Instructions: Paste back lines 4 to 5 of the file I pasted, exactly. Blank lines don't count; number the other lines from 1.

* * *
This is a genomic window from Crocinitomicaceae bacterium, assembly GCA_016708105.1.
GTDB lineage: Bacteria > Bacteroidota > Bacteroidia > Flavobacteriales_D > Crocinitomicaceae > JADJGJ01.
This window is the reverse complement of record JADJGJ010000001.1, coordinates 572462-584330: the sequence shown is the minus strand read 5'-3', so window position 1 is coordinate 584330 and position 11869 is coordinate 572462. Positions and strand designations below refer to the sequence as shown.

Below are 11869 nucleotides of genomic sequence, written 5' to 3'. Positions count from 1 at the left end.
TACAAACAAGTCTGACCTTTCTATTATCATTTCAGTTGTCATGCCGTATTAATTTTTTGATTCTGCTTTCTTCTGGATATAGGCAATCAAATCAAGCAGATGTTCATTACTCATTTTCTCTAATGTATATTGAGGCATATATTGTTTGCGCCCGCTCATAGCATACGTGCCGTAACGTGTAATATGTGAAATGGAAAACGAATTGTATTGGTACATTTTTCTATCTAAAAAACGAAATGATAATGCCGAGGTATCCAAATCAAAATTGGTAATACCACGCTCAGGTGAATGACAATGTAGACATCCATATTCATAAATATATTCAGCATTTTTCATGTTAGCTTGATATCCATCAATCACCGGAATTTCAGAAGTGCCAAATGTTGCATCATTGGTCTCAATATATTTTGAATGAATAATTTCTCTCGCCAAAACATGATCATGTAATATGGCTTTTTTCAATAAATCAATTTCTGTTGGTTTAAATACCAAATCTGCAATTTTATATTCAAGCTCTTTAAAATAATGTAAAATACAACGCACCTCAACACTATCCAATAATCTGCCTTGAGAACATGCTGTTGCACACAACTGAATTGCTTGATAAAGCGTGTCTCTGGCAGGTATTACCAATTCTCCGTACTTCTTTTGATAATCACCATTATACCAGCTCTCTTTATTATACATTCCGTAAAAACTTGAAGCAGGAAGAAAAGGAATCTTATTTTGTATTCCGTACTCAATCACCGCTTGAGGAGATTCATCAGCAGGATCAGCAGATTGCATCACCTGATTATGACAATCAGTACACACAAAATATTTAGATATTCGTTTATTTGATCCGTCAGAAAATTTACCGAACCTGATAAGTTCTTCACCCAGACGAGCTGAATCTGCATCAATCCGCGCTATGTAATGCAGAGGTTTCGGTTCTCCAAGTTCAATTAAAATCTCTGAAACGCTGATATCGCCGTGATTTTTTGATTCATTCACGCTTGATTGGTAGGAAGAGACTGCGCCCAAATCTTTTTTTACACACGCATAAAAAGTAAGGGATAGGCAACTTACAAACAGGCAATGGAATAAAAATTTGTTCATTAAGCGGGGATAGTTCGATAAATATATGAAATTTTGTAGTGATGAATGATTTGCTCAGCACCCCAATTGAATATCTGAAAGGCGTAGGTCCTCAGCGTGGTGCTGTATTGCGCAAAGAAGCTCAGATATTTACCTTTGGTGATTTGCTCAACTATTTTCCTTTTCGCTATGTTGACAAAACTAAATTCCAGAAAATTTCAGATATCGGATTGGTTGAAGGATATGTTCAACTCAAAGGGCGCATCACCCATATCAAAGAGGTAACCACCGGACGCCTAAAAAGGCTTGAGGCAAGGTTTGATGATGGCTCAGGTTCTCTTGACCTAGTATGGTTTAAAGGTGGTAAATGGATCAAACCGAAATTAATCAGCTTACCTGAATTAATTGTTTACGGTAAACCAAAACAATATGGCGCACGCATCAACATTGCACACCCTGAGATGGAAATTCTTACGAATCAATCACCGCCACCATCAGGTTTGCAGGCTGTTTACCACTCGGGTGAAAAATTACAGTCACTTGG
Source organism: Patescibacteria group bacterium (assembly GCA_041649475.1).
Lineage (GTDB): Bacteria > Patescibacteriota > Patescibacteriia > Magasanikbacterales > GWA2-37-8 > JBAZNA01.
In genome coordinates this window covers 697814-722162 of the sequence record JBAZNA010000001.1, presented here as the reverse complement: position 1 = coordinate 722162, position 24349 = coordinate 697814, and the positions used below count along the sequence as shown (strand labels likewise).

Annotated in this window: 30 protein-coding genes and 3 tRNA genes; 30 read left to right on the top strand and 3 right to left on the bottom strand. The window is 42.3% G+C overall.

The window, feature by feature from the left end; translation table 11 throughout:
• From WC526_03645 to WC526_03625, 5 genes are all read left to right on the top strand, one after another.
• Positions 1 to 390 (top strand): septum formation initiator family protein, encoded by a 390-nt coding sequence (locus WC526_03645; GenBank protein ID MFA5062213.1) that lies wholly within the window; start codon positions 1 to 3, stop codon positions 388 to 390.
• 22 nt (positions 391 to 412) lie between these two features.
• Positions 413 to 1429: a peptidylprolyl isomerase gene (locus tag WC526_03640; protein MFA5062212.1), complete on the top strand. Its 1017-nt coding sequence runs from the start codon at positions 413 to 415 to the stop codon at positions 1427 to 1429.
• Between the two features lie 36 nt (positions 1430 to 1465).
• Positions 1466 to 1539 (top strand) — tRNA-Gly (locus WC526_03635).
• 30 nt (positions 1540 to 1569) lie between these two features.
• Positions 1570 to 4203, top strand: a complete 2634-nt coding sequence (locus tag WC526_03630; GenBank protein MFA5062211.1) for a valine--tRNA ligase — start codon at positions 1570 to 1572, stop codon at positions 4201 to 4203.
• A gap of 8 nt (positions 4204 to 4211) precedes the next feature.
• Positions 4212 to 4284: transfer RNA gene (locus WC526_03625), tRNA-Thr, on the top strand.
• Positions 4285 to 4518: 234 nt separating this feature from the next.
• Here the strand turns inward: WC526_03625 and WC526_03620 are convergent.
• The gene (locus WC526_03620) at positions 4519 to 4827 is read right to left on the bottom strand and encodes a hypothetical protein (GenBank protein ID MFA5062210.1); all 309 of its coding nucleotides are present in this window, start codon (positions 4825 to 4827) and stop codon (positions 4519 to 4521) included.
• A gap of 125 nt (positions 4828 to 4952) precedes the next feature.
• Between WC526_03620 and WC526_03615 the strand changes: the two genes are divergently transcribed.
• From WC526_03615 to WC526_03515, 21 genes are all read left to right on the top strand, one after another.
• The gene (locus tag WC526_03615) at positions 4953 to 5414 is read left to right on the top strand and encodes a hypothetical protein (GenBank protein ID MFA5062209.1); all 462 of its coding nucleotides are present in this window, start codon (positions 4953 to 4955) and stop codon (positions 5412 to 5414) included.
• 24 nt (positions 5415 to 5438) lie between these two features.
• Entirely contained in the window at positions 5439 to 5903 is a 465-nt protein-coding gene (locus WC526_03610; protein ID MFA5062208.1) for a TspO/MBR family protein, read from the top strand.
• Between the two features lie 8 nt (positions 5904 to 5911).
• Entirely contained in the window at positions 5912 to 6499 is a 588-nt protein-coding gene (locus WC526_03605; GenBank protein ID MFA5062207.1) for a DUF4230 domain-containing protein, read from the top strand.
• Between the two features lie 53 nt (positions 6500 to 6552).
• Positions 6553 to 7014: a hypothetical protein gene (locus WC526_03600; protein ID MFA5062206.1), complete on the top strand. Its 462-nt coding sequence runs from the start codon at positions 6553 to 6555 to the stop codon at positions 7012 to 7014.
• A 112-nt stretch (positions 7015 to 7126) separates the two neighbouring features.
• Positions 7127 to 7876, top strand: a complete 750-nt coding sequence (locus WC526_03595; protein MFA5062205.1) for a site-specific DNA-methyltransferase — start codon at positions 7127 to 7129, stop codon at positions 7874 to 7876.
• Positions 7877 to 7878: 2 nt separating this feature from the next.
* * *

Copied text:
Below are 11869 nucleotides of genomic sequence, written 5' to 3'. Positions count from 1 at the left end.
TACAAACAAGTCTGACCTTTCTATTATCATTTCAGTTGTCATGCCGTATTAATTTTTTGATTCTGCTTTCTTCTGGATATAGGCAATCAAATCAAGCAGATGTTCATTACTCATTTTCTCTAATGTATATTGAGGCATATATTGTTTGCGCCCGCTCATAGCATACGTGCCGTAACGTGTAATATGTGAAATGGAAAACGAATTGTATTGGTACATTTTTCTATCTAAAAAACGAAATGATAATGCCGAGGTATCCAAATCAAAATTGGTAATACCACGCTCAGGTGAATGACAATGTAGACATCCATATTCATAAATATATTCAGCATTTTTCATGTTAGCTTGATATCCATCAATCACCGGAATTTCAGAAGTGCCAAATGTTGCATCATTGGTCTCAATATATTTTGAATGAATAATTTCTCTCGCCAAAACATGATCATGTAATATGGCTTTTTTCAATAAATCAATTTCTGTTGGTTTAAATACCAAATCTGCAATTTTATATTCAAGCTCTTTAAAATAATGTAAAATACAACGCACCTCAACACTATCCAATAATCTGCCTTGAGAACATGCTGTTGCACACAACTGAATTGCTTGATAAAGCGTGTCTCTGGCAGGTATTACCAATTCTCCGTACTTCTTTTGATAATCACCATTATACCAGCTCTCTTTATTATACATTCCGTAAAAACTTGAAGCAGGAAGAAAAGGAATCTTATTTTGTATTCCGTACTCAATCACCGCTTGAGGAGATTCATCAGCAGGATCAGCAGATTGCATCACCTGATTATGACAATCAGTACACACAAAATATTTAGATATTCGTTTATTTGATCCGTCAGAAAATTTACCGAACCTGATAAGTTCTTCACCCAGACGAGCTGAATCTGCATCAATCCGCGCTATGTAATGCAGAGGTTTCGGTTCTCCAAGTTCAATTAAAATCTCTGAAACGCTGATATCGCCGTGATTTTTTGATTCATTCACGCTTGATTGGTAGGAAGAGACTGCGCCCAAATCTTTTTTTACACACGCATAAAAAGTAAGGGATAGGCAACTTACAAACAGGCAATGGAATAAAAATTTGTTCATTAAGCGGGGATAGTTCGATAAATATATGAAATTTTGTAGTGATGAATGATTTGCTCAGCACCCCAATTGAATATCTGAAAGGCGTAGGTCCTCAGCGTGGTGCTGTATTGCGCAAAGAAGCTCAGATATTTACCTTTGGTGATTTGCTCAACTATTTTCCTTTTCGCTATGTTGACAAAACTAAATTCCAGAAAATTTCAGATATCGGATTGGTTGAAGGATATGTTCAACTCAAAGGGCGCATCACCCATATCAAAGAGGTAACCACCGGACGCCTAAAAAGGCTTGAGGCAAGGTTTGATGATGGCTCAGGTTCTCTTGACCTAGTATGGTTTAAAGGTGGTAAATGGATCAAACCGAAATTAATCAGCTTACCTGAATTAATTGTTTACGGTAAACCAAAACAATATGGCGCACGCATCAACATTGCACACCCTGAGATGGAAATTCTTACGAATCAATCACCGCCACCATCAGGTTTGCAGGCTGTTTACCACTCGGGTGAAAAATTACAGTCACTTGG